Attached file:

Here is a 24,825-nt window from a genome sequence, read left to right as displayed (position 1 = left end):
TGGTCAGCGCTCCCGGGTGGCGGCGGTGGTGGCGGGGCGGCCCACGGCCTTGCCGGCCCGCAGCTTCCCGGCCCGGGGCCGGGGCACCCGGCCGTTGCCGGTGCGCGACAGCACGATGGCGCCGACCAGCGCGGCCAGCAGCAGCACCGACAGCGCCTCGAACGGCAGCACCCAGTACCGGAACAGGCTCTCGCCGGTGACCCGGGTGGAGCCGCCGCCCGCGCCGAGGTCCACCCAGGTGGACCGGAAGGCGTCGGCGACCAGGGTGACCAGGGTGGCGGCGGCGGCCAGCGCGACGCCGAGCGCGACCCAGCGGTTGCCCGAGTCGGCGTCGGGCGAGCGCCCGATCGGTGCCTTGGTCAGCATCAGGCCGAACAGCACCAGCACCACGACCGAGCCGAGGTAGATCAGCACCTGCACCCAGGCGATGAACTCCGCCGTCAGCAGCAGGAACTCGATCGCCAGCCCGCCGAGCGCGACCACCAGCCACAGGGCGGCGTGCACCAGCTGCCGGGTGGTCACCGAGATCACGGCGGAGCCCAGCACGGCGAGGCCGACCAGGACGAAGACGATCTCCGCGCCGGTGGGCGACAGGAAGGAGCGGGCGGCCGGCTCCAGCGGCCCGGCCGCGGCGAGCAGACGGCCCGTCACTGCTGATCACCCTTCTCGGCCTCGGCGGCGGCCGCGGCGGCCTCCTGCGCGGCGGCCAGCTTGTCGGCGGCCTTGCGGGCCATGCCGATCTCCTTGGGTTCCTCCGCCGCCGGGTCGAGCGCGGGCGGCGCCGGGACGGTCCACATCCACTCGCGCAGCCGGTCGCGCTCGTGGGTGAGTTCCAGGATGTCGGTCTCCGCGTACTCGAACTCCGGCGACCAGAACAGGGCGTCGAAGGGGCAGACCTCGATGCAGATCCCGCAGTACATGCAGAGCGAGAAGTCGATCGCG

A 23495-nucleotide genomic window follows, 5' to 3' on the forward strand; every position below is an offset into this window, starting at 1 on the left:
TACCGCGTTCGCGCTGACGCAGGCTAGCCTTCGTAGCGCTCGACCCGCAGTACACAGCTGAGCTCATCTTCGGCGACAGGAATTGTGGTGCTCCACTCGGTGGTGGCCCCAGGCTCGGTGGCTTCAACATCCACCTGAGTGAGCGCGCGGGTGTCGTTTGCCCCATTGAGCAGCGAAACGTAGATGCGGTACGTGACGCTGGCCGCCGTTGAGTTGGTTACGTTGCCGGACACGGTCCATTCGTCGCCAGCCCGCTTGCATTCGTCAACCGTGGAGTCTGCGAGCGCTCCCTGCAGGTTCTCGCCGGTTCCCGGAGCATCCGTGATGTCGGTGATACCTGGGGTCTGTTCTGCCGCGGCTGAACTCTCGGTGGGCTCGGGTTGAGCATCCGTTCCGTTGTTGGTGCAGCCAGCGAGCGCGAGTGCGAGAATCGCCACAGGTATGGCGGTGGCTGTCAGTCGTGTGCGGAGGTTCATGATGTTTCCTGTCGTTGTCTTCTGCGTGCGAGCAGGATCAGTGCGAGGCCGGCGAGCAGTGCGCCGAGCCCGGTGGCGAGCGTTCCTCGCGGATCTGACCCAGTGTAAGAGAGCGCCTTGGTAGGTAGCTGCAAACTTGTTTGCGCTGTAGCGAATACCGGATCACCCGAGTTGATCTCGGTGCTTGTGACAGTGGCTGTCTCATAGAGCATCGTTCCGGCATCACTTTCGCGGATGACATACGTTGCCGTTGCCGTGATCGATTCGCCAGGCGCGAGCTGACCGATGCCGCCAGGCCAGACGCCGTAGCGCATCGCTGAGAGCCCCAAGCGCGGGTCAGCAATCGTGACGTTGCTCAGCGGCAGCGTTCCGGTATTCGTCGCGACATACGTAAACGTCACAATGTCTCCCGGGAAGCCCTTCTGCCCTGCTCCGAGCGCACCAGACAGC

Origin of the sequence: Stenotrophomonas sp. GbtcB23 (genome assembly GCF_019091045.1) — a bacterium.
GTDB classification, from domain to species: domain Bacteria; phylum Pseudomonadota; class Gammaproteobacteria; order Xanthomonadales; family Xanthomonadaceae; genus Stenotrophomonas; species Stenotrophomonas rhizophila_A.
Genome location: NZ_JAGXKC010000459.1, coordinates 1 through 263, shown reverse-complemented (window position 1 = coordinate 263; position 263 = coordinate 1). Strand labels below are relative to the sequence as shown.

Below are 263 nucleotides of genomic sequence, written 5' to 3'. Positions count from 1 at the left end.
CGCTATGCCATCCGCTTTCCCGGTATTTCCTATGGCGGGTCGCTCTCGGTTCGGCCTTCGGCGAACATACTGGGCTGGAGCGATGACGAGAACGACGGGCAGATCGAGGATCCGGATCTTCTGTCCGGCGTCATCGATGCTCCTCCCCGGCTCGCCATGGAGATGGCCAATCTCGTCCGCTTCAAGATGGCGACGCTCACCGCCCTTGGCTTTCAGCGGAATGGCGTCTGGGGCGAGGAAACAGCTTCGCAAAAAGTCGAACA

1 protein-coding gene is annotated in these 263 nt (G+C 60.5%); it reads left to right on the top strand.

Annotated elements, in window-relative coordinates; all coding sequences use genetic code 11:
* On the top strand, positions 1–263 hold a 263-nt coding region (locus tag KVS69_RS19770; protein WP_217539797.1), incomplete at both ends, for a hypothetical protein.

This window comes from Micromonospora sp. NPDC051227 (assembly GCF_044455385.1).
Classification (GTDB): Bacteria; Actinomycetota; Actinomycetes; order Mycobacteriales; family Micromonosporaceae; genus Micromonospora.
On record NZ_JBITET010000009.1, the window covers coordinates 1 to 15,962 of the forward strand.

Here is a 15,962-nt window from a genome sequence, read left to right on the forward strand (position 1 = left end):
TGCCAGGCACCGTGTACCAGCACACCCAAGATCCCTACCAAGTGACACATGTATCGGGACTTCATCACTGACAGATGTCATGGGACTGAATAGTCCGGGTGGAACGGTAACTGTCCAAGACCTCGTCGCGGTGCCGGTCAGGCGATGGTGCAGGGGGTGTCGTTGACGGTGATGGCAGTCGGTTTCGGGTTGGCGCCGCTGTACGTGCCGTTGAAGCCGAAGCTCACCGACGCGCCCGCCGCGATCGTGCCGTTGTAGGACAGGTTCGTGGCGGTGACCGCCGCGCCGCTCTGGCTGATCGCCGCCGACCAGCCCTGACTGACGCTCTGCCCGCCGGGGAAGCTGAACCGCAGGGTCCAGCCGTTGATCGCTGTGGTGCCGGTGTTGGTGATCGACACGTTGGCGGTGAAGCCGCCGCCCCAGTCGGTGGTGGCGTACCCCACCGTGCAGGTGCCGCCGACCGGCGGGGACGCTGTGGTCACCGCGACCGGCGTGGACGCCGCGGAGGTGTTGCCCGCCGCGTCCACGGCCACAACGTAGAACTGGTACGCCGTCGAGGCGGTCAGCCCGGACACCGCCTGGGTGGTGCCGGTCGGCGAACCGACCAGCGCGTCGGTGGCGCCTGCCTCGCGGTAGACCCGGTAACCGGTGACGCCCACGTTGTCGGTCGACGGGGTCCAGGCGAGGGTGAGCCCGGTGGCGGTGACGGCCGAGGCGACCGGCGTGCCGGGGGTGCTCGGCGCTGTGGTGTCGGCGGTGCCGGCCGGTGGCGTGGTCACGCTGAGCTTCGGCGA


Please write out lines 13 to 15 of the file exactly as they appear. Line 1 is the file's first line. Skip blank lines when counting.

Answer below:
This window comes from Micromonospora sp. NPDC051227 (assembly GCF_044455385.1).
Classification (GTDB): Bacteria; Actinomycetota; Actinomycetes; order Mycobacteriales; family Micromonosporaceae; genus Micromonospora.
On record NZ_JBITET010000009.1, the window covers coordinates 1 to 15,962 of the forward strand.